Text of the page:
Why Justice Roberts responded to President Trump
While Democrats count down the days until they officially take control of the U.S. House of Representatives more eagerly than children awaiting Christmas, President Trump turned his 280-character attention toward the third branch of government.
The aftermath underscores what a woefully vulnerable and discordant position the judiciary finds itself in, compared with its sister branches.
After a federal court ruled against the Trump administration’s asylum policy, the president made on offhand assessment that the decision came from “an Obama judge.”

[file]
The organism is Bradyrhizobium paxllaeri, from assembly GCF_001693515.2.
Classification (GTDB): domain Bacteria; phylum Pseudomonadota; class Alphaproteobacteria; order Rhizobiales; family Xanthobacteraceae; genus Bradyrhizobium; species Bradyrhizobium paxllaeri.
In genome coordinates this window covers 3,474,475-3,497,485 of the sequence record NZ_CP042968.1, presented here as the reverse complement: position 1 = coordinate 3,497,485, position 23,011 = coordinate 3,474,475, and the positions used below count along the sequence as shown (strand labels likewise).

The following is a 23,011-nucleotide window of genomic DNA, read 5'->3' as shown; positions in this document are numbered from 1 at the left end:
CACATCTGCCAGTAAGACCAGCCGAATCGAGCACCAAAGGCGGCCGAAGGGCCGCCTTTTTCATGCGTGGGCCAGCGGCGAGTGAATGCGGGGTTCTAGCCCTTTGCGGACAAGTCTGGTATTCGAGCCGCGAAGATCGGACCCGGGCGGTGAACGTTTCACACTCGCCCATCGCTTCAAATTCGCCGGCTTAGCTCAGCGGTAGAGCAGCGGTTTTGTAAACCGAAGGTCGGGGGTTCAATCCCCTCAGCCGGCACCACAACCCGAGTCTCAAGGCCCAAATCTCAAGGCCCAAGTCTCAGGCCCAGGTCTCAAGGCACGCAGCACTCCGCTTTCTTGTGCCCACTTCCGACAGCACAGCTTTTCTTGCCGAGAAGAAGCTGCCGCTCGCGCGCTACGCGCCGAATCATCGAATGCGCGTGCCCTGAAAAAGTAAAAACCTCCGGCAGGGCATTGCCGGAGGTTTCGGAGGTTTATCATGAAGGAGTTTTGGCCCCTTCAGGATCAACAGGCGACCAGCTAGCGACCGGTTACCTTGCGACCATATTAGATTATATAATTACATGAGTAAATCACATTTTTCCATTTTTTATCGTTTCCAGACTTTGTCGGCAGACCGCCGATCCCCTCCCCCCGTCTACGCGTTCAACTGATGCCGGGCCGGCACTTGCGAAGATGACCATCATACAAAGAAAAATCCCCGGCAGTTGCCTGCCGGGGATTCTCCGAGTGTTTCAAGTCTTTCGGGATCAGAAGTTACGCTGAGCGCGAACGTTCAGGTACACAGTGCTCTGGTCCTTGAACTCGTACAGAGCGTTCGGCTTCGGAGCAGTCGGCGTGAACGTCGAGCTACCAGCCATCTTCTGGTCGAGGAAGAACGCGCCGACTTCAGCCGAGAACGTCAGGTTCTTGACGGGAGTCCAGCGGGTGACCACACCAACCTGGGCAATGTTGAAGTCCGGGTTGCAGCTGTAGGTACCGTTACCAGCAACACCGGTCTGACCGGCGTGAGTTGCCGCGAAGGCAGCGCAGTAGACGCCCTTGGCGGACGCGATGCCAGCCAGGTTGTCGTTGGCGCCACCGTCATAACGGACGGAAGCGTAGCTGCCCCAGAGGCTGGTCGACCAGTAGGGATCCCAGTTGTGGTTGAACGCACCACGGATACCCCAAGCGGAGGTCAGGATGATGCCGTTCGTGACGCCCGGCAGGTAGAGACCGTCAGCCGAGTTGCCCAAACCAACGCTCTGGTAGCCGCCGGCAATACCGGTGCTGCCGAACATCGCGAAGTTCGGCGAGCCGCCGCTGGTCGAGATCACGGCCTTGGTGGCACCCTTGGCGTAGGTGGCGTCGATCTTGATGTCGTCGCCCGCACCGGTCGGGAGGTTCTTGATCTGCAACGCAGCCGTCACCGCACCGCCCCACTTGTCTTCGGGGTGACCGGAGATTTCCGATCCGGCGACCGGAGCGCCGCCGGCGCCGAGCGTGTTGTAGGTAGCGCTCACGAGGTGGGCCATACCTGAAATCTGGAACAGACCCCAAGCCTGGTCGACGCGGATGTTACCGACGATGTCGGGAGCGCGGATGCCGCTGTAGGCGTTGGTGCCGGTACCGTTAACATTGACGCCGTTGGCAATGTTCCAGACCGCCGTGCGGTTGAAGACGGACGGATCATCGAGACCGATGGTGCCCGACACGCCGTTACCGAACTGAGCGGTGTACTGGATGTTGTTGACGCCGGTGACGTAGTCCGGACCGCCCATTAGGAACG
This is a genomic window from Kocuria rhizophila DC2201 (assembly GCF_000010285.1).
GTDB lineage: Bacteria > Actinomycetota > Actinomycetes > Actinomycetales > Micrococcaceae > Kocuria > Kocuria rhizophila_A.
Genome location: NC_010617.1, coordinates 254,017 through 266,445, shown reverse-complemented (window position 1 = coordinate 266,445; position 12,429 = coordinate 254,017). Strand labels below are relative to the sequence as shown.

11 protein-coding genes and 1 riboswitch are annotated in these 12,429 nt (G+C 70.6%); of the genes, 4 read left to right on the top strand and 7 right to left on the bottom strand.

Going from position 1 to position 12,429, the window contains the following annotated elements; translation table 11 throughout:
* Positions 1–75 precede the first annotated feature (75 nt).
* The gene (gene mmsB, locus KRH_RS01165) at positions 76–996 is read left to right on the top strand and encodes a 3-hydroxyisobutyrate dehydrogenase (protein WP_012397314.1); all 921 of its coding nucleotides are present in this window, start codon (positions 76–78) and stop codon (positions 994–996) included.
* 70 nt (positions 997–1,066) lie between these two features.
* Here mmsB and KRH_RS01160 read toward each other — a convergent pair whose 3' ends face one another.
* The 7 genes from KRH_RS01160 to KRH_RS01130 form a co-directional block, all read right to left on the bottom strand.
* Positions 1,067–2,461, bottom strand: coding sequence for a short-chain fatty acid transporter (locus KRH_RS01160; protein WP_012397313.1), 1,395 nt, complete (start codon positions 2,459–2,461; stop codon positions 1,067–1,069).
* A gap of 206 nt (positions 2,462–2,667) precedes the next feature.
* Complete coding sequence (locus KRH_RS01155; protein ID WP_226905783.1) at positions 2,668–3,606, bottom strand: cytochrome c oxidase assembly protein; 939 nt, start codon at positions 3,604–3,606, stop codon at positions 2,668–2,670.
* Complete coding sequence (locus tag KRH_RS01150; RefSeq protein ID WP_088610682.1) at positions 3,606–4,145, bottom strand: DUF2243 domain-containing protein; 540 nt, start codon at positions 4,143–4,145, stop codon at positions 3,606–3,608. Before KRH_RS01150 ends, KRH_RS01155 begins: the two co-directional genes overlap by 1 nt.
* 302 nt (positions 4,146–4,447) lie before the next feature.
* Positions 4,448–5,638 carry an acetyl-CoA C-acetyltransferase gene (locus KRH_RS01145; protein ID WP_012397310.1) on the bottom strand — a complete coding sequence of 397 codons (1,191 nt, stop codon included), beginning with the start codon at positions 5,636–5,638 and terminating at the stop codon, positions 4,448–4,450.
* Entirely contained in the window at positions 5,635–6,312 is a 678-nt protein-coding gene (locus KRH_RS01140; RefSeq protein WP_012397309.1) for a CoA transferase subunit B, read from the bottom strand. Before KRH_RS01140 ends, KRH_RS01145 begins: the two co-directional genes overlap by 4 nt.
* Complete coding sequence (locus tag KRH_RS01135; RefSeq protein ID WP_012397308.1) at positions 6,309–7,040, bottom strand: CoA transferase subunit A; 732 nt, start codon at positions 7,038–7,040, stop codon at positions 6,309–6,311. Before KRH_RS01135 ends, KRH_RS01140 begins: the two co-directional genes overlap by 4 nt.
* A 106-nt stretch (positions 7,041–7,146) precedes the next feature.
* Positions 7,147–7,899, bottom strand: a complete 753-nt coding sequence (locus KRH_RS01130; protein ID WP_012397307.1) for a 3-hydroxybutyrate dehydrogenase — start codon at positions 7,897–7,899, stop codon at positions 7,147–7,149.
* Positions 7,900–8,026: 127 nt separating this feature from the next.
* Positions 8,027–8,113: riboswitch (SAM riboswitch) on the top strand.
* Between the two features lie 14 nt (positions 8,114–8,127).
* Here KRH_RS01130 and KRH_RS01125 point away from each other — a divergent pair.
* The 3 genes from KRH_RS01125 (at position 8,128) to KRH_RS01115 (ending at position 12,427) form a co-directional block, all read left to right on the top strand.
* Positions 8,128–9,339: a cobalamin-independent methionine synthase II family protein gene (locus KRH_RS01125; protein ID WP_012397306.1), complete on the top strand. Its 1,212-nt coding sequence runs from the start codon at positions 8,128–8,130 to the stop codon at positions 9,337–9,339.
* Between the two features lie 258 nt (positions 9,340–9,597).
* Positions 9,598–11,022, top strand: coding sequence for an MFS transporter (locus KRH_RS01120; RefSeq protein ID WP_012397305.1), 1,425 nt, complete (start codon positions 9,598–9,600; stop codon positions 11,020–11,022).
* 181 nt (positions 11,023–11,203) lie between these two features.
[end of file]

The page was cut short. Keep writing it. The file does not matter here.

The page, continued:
Hardly the type of vitriolic attack we’ve become accustomed to from Trump, the remark didn’t even warrant a tweet in the president’s opinion. At least it didn’t until Supreme Court Chief Justice John Roberts publicly rebuked Trump for his comments.
That spurred Trump’s thumbs into a Thanksgiving response, albeit in a far more civil tone than other presidential critics could expect.
More than the merits or the message, that Roberts felt the need to respond in a public format highlighted how divergent the judiciary is from the other levers of government in modern America. The pressures created by that dynamic may go a long way to understanding why Roberts chose to speak out.